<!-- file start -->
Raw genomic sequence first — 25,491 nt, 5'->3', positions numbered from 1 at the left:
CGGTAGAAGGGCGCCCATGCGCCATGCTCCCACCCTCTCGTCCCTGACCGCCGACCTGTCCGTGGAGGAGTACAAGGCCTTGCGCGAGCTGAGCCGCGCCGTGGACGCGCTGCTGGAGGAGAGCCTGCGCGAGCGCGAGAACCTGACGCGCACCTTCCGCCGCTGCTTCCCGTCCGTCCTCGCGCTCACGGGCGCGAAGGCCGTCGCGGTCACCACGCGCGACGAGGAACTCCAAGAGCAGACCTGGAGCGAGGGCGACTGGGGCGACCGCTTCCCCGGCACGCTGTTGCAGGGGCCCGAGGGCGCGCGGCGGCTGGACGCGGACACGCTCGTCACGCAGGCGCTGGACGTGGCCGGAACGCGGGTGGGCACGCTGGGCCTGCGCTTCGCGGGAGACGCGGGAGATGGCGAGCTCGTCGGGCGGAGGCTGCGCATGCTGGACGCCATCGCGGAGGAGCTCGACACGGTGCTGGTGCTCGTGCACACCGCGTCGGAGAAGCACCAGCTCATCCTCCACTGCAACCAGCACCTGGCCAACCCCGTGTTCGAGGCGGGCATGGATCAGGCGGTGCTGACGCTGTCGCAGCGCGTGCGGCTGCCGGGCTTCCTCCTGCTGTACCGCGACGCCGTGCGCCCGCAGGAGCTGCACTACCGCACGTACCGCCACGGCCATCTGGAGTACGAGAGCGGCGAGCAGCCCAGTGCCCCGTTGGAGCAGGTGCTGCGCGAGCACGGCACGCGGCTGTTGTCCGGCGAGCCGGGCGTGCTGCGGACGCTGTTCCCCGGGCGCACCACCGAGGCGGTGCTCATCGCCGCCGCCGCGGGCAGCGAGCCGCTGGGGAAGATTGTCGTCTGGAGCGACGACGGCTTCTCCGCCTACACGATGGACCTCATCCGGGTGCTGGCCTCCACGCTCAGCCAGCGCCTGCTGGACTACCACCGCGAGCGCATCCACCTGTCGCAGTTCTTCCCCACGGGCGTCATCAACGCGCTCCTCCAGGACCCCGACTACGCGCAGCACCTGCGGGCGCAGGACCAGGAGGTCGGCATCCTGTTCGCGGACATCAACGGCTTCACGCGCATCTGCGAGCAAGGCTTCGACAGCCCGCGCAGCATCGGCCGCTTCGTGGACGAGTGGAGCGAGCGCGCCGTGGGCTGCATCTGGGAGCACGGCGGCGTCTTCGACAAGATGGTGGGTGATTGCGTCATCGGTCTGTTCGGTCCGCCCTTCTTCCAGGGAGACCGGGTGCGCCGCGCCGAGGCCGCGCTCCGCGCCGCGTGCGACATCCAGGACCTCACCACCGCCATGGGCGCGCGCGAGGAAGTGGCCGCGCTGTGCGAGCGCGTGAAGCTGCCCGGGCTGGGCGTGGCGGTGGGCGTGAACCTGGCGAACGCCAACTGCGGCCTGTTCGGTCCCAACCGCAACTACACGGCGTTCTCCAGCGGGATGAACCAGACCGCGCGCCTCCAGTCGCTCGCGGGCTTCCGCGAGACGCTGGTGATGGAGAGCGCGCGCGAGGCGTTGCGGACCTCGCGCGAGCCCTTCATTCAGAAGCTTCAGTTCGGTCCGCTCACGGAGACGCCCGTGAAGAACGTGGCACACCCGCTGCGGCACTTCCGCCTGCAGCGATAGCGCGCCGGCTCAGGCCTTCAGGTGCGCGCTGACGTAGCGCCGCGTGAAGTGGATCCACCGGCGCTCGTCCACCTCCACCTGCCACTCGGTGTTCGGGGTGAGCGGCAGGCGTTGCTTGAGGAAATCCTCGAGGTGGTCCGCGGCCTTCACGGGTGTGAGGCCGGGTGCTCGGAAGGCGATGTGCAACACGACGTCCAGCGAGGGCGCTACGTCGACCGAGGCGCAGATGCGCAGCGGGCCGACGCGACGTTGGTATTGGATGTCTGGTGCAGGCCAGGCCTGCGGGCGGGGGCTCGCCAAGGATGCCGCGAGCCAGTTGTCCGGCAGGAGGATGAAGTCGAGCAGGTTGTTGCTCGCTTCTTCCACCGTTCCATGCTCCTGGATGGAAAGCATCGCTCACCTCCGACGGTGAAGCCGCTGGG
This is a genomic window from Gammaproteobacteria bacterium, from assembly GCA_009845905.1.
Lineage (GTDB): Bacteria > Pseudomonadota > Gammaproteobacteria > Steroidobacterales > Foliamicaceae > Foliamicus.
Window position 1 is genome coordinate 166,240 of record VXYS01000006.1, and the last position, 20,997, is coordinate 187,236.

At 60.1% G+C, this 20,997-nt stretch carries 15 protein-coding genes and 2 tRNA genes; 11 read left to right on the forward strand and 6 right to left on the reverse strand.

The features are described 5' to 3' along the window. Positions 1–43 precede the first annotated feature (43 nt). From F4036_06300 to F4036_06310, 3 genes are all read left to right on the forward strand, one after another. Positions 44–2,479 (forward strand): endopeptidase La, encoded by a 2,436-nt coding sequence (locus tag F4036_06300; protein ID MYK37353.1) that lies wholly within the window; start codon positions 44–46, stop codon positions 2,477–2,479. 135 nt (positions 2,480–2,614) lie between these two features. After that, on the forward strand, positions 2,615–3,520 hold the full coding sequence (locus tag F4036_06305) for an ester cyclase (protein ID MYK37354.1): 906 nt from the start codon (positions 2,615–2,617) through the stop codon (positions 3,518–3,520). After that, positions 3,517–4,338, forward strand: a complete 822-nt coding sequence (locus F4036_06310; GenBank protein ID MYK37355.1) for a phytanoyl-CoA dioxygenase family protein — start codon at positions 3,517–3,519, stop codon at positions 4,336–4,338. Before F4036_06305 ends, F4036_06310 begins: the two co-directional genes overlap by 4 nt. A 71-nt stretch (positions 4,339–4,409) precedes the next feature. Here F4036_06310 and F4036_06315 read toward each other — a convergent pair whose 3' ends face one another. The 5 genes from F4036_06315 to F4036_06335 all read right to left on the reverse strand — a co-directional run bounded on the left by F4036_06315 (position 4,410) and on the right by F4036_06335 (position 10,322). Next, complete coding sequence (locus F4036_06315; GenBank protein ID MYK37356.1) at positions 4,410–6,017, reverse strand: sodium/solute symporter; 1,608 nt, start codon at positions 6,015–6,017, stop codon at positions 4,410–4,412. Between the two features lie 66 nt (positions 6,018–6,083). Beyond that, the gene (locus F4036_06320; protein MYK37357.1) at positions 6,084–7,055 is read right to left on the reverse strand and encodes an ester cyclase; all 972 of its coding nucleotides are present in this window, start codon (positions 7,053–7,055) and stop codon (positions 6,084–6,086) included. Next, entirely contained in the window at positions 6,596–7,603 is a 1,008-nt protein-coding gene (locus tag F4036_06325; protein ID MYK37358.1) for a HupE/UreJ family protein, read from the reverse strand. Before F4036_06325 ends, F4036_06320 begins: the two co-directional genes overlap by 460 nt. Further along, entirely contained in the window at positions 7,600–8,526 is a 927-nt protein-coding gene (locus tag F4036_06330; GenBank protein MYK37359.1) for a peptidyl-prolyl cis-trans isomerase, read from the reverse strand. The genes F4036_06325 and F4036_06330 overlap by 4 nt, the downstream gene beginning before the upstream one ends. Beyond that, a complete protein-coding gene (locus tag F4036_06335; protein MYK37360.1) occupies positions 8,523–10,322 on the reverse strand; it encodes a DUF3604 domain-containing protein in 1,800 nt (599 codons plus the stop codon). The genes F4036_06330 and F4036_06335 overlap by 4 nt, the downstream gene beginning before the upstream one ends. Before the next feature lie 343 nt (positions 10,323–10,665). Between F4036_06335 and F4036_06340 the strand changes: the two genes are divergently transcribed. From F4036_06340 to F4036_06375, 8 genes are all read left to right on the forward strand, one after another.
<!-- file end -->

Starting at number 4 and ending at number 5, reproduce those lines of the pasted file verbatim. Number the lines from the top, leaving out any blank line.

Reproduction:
Lineage (GTDB): Bacteria > Pseudomonadota > Gammaproteobacteria > Steroidobacterales > Foliamicaceae > Foliamicus.
Window position 1 is genome coordinate 166,240 of record VXYS01000006.1, and the last position, 20,997, is coordinate 187,236.